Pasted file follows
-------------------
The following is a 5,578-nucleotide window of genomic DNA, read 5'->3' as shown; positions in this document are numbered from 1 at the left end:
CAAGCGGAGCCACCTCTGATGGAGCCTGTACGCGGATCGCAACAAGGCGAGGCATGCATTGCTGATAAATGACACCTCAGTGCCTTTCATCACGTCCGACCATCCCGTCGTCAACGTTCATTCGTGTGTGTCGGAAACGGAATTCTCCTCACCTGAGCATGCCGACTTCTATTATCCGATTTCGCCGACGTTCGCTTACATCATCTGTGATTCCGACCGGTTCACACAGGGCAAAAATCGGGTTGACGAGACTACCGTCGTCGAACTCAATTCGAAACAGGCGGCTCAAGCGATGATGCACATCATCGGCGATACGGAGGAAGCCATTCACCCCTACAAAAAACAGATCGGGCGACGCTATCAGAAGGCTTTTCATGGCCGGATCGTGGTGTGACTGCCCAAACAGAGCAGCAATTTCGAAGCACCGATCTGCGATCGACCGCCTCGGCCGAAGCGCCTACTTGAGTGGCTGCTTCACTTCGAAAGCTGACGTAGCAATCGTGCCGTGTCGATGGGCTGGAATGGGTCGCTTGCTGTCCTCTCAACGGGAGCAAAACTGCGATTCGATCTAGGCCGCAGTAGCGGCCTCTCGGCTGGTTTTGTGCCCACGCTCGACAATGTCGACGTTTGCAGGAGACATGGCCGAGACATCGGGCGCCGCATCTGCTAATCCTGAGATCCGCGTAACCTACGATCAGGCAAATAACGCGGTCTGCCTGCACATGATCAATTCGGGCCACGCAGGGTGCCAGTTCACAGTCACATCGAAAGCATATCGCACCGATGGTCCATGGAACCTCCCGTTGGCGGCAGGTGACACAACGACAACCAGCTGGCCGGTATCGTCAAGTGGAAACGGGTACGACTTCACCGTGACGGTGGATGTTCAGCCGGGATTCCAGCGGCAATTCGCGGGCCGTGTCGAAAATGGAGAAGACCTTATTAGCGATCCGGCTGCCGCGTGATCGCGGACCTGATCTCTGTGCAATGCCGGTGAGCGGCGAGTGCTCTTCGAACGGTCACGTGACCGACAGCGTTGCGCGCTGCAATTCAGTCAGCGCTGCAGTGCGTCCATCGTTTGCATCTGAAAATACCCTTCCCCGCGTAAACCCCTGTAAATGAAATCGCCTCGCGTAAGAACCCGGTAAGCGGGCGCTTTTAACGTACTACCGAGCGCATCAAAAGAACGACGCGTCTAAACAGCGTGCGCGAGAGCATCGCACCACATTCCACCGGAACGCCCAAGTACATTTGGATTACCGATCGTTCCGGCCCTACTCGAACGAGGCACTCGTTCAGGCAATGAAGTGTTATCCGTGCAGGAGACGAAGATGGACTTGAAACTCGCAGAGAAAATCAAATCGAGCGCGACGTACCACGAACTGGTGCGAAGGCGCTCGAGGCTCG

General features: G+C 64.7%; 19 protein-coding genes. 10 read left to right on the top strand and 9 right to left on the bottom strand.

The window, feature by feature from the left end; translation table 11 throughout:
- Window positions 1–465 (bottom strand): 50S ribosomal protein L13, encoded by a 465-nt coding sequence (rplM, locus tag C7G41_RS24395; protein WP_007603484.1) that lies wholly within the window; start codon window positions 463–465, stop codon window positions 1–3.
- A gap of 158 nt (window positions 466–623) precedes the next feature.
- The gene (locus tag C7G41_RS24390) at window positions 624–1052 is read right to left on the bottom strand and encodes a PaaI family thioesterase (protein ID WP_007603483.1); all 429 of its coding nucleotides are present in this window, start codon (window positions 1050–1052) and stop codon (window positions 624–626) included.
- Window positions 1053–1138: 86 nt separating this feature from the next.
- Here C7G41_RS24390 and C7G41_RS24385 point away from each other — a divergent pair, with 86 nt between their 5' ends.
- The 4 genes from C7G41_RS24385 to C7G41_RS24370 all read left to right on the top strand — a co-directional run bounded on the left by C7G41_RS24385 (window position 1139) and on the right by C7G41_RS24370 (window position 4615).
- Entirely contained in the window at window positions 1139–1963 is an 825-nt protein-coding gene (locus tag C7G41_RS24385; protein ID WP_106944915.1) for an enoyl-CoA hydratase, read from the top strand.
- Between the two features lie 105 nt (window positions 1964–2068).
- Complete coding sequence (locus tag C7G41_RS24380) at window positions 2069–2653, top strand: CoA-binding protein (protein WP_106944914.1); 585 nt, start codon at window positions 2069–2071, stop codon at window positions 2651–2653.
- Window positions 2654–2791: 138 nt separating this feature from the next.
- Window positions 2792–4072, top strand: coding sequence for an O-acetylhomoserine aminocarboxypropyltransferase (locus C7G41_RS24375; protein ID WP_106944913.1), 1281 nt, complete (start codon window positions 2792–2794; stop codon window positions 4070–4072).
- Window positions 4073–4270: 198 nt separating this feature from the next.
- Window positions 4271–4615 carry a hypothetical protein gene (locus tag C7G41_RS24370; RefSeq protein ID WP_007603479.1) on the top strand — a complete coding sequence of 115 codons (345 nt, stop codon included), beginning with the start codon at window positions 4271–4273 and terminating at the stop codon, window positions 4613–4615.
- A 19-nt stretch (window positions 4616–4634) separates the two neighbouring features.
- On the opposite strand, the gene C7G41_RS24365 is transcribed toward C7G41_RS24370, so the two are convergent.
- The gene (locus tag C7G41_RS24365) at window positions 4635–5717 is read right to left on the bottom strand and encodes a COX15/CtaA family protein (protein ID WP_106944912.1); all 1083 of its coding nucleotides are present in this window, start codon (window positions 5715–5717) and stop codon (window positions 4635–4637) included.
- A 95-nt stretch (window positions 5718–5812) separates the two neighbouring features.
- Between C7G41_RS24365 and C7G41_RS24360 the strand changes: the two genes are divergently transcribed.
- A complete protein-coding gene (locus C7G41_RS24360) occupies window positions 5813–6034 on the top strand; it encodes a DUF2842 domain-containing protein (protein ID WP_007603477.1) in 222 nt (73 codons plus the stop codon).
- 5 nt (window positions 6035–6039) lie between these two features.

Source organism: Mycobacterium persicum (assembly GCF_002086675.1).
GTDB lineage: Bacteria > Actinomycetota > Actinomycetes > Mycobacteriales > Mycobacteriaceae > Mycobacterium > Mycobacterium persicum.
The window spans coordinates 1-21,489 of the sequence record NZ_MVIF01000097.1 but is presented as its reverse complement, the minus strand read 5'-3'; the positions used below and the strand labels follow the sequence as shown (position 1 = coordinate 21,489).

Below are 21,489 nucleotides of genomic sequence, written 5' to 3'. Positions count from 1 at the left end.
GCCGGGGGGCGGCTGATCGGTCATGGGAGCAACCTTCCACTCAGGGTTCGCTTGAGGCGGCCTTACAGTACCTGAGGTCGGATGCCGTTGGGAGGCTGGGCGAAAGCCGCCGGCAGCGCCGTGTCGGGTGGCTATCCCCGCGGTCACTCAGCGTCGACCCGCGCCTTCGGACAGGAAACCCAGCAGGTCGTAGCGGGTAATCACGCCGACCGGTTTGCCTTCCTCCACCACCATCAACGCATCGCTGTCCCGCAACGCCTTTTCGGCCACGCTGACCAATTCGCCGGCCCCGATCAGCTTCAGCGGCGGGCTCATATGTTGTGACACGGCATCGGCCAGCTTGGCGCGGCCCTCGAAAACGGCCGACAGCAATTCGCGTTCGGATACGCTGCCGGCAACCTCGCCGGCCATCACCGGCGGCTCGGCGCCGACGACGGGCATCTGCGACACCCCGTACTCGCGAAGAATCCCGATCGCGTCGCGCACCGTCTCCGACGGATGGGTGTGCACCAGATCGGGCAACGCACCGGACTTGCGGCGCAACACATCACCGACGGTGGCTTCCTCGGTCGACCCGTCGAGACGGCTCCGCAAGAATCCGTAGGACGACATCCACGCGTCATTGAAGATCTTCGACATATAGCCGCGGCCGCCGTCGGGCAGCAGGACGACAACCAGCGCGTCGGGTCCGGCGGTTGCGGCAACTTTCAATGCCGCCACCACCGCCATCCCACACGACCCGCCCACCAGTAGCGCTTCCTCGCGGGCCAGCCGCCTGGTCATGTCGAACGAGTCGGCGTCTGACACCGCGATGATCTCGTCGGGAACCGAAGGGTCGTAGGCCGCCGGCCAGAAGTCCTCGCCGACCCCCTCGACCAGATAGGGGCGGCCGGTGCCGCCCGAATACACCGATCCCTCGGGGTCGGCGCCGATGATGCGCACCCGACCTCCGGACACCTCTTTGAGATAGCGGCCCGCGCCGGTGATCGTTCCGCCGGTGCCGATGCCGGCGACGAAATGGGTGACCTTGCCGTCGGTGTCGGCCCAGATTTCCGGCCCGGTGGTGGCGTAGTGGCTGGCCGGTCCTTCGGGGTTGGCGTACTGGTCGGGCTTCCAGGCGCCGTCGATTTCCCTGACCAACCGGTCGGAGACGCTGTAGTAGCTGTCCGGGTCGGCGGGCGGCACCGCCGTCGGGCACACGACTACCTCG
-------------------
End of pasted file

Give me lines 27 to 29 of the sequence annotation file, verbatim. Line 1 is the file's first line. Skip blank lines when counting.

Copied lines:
The window spans coordinates 1-21,489 of the sequence record NZ_MVIF01000097.1 but is presented as its reverse complement, the minus strand read 5'-3'; the positions used below and the strand labels follow the sequence as shown (position 1 = coordinate 21,489).

Below are 21,489 nucleotides of genomic sequence, written 5' to 3'. Positions count from 1 at the left end.
GCCGGGGGGCGGCTGATCGGTCATGGGAGCAACCTTCCACTCAGGGTTCGCTTGAGGCGGCCTTACAGTACCTGAGGTCGGATGCCGTTGGGAGGCTGGGCGAAAGCCGCCGGCAGCGCCGTGTCGGGTGGCTATCCCCGCGGTCACTCAGCGTCGACCCGCGCCTTCGGACAGGAAACCCAGCAGGTCGTAGCGGGTAATCACGCCGACCGGTTTGCCTTCCTCCACCACCATCAACGCATCGCTGTCCCGCAACGCCTTTTCGGCCACGCTGACCAATTCGCCGGCCCCGATCAGCTTCAGCGGCGGGCTCATATGTTGTGACACGGCATCGGCCAGCTTGGCGCGGCCCTCGAAAACGGCCGACAGCAATTCGCGTTCGGATACGCTGCCGGCAACCTCGCCGGCCATCACCGGCGGCTCGGCGCCGACGACGGGCATCTGCGACACCCCGTACTCGCGAAGAATCCCGATCGCGTCGCGCACCGTCTCCGACGGATGGGTGTGCACCAGATCGGGCAACGCACCGGACTTGCGGCGCAACACATCACCGACGGTGGCTTCCTCGGTCGACCCGTCGAGACGGCTCCGCAAGAATCCGTAGGACGACATCCACGCGTCATTGAAGATCTTCGACATATAGCCGCGGCCGCCGTCGGGCAGCAGGACGACAACCAGCGCGTCGGGTCCGGCGGTTGCGGCAACTTTCAATGCCGCCACCACCGCCATCCCACACGACCCGCCCACCAGTAGCGCTTCCTCGCGGGCCAGCCGCCTGGTCATGTCGAACGAGTCGGCGTCTGACACCGCGATGATCTCGTCGGGAACCGAAGGGTCGTAGGCCGCCGGCCAGAAGTCCTCGCCGACCCCCTCGACCAGATAGGGGCGGCCGGTGCCGCCCGAATACACCGATCCCTCGGGGTCGGCGCCGATGATGCGCACCCGACCTCCGGACACCTCTTTGAGATAGCGGCCCGCGCCGGTGATCGTTCCGCCGGTGCCGATGCCGGCGACGAAATGGGTGACCTTGCCGTCGGTGTCGGCCCAGATTTCCGGCCCGGTGGTGGCGTAGTGGCTGGCCGGTCCTTCGGGGTTGGCGTACTGGTCGGGCTTCCAGGCGCCGTCGATTTCCCTGACCAACCGGTCGGAGACGCTGTAGTAGCTGTCCGGGTCGGCGGGCGGCACCGCCGTCGGGCACACGACTACCTCG